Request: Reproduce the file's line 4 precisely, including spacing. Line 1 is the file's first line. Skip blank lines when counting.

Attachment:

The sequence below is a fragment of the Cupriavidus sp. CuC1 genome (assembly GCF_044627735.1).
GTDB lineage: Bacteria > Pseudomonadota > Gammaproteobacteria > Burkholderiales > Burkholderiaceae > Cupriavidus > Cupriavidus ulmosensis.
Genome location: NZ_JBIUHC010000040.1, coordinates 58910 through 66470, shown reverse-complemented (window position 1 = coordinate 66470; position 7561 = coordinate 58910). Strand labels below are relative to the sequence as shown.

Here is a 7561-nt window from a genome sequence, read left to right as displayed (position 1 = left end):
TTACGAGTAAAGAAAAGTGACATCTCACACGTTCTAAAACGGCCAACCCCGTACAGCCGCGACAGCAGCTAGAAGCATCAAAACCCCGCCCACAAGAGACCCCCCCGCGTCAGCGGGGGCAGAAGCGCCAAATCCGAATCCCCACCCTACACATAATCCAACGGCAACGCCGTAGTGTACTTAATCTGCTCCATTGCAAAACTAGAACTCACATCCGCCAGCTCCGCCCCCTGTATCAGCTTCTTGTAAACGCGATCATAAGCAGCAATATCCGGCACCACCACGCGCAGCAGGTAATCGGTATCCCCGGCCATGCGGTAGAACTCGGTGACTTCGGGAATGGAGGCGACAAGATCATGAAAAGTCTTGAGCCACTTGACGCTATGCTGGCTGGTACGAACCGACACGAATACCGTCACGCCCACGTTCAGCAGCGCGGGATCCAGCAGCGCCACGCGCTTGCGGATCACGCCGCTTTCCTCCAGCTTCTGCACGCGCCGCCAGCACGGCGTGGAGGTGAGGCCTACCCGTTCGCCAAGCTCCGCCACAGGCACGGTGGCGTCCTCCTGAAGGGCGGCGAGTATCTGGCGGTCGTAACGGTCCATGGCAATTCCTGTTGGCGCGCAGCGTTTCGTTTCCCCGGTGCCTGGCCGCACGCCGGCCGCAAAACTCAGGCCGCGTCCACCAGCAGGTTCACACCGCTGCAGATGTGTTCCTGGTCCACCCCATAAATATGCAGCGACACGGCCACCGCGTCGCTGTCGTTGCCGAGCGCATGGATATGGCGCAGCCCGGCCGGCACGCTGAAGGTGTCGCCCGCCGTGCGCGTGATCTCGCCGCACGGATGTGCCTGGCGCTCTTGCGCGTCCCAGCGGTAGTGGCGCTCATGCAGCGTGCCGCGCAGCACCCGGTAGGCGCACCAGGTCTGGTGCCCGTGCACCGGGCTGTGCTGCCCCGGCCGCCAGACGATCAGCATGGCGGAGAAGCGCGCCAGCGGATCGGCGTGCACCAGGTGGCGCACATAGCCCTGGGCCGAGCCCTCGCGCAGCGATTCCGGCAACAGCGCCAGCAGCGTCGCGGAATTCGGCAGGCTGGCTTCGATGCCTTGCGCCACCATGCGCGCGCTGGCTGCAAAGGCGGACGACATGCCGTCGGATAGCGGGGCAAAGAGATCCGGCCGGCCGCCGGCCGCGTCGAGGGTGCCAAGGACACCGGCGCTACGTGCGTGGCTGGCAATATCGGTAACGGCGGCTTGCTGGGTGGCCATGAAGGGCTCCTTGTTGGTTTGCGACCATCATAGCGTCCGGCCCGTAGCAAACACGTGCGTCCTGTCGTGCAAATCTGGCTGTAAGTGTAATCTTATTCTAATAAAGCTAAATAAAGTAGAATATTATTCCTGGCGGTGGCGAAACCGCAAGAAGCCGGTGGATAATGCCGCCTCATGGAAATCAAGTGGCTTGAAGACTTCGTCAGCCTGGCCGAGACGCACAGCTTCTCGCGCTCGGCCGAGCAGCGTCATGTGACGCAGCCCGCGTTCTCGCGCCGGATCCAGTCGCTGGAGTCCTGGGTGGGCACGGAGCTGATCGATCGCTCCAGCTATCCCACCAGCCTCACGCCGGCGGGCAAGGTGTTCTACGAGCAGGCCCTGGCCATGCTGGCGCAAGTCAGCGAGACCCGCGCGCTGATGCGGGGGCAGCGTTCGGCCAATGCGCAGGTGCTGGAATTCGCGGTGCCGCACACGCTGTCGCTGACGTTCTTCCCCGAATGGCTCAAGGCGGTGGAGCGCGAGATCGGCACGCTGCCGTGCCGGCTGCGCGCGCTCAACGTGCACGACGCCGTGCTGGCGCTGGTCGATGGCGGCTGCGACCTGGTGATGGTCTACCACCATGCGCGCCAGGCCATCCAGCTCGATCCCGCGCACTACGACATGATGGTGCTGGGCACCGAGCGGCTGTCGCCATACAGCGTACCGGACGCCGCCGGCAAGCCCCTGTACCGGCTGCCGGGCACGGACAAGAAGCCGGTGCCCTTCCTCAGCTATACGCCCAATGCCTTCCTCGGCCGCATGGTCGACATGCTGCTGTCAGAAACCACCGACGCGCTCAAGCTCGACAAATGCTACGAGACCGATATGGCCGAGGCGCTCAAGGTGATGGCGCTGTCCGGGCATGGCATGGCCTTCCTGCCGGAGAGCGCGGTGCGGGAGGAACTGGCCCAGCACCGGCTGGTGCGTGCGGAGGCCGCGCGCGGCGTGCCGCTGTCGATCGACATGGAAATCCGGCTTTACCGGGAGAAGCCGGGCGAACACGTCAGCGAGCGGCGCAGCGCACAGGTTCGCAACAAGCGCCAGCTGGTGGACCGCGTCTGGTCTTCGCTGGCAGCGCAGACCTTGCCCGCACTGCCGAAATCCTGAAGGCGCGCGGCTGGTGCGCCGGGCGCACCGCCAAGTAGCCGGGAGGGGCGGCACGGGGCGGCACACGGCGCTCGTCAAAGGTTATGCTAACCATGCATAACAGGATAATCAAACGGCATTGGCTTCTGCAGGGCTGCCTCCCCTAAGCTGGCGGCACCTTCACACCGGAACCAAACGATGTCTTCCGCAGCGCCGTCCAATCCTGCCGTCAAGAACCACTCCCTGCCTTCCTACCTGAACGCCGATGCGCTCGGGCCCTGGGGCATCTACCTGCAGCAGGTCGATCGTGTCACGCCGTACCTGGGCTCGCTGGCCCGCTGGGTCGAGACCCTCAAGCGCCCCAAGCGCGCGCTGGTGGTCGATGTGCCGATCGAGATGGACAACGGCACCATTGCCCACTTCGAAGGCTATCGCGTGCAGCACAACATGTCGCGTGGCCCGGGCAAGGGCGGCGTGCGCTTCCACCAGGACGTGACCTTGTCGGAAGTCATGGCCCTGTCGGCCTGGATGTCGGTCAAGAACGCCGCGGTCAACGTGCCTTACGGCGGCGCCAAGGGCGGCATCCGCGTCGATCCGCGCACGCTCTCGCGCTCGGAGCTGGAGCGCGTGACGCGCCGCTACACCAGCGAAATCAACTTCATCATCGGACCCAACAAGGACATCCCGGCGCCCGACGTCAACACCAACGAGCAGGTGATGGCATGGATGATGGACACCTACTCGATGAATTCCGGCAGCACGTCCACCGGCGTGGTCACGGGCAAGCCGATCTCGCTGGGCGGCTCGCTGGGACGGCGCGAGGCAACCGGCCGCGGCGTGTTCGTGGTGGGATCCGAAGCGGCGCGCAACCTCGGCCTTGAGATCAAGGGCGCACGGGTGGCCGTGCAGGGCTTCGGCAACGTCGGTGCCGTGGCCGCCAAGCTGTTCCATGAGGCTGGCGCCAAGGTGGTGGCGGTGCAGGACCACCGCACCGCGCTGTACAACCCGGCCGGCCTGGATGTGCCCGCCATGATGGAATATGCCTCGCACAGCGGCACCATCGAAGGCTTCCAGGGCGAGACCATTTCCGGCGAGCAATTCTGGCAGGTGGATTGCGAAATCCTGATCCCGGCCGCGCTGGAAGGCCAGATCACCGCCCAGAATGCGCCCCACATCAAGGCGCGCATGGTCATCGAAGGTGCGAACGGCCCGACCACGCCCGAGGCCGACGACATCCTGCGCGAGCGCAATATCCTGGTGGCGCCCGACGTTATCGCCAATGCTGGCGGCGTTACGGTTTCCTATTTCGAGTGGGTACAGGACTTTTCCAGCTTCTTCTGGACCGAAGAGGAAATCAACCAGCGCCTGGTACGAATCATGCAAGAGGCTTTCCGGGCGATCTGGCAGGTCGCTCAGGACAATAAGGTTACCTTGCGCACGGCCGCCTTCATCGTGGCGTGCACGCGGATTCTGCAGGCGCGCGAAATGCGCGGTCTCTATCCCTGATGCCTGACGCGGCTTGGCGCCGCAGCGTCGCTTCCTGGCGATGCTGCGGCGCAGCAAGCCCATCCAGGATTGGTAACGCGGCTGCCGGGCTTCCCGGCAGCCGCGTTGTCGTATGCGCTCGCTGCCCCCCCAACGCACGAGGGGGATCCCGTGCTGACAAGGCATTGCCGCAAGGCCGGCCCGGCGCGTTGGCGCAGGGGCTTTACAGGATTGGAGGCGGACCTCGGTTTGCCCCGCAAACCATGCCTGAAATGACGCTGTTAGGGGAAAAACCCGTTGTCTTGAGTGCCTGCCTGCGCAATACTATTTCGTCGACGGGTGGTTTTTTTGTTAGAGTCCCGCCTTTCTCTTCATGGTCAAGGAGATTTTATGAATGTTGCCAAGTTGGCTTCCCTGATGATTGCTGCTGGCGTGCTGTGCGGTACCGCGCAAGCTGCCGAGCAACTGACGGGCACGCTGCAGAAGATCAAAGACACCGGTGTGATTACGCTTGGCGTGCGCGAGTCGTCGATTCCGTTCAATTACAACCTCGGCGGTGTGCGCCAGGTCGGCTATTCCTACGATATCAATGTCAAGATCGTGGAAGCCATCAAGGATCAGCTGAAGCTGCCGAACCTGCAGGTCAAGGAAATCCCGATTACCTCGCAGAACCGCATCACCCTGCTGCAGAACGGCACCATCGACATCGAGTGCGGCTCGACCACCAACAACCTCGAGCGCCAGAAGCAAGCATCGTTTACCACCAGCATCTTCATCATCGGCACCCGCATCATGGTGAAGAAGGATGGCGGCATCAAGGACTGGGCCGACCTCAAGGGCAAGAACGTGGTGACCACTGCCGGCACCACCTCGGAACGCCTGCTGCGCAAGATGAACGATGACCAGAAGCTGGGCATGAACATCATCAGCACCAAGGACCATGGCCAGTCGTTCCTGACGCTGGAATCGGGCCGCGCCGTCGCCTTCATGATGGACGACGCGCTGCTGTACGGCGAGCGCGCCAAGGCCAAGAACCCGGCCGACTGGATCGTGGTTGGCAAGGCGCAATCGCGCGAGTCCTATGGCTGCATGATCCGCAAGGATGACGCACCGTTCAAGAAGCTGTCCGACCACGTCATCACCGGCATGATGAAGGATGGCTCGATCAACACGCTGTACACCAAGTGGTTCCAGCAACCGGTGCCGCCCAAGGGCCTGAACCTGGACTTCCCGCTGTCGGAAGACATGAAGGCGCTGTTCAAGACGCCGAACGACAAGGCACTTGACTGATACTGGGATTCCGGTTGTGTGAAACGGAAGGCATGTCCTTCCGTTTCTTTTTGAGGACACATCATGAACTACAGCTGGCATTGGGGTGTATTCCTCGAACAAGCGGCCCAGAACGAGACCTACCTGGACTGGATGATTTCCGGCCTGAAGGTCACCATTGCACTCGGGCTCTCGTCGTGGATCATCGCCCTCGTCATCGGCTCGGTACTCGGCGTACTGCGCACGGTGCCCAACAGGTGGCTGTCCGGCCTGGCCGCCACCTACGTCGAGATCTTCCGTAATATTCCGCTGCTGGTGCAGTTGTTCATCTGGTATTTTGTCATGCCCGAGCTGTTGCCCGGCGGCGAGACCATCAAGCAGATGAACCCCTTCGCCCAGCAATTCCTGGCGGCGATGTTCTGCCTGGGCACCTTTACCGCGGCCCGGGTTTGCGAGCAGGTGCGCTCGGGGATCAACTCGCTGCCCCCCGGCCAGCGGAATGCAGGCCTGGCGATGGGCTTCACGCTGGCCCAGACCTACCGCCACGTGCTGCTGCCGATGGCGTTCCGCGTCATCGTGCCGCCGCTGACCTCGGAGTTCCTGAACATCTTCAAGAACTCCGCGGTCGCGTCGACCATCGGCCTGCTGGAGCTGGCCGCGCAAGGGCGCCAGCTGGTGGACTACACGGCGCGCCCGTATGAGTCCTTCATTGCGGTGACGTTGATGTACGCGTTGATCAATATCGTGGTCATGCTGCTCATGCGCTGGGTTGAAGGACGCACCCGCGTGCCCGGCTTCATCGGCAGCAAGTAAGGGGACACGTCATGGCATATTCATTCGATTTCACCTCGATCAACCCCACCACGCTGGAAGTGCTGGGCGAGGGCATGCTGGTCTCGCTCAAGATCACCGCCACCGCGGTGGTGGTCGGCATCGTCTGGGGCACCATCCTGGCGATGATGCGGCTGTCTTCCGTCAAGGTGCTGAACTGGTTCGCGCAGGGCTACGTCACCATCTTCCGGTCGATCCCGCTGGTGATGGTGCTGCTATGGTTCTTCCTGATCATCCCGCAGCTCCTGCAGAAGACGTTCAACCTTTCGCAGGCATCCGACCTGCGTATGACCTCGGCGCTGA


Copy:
Here is a 7561-nt window from a genome sequence, read left to right as displayed (position 1 = left end):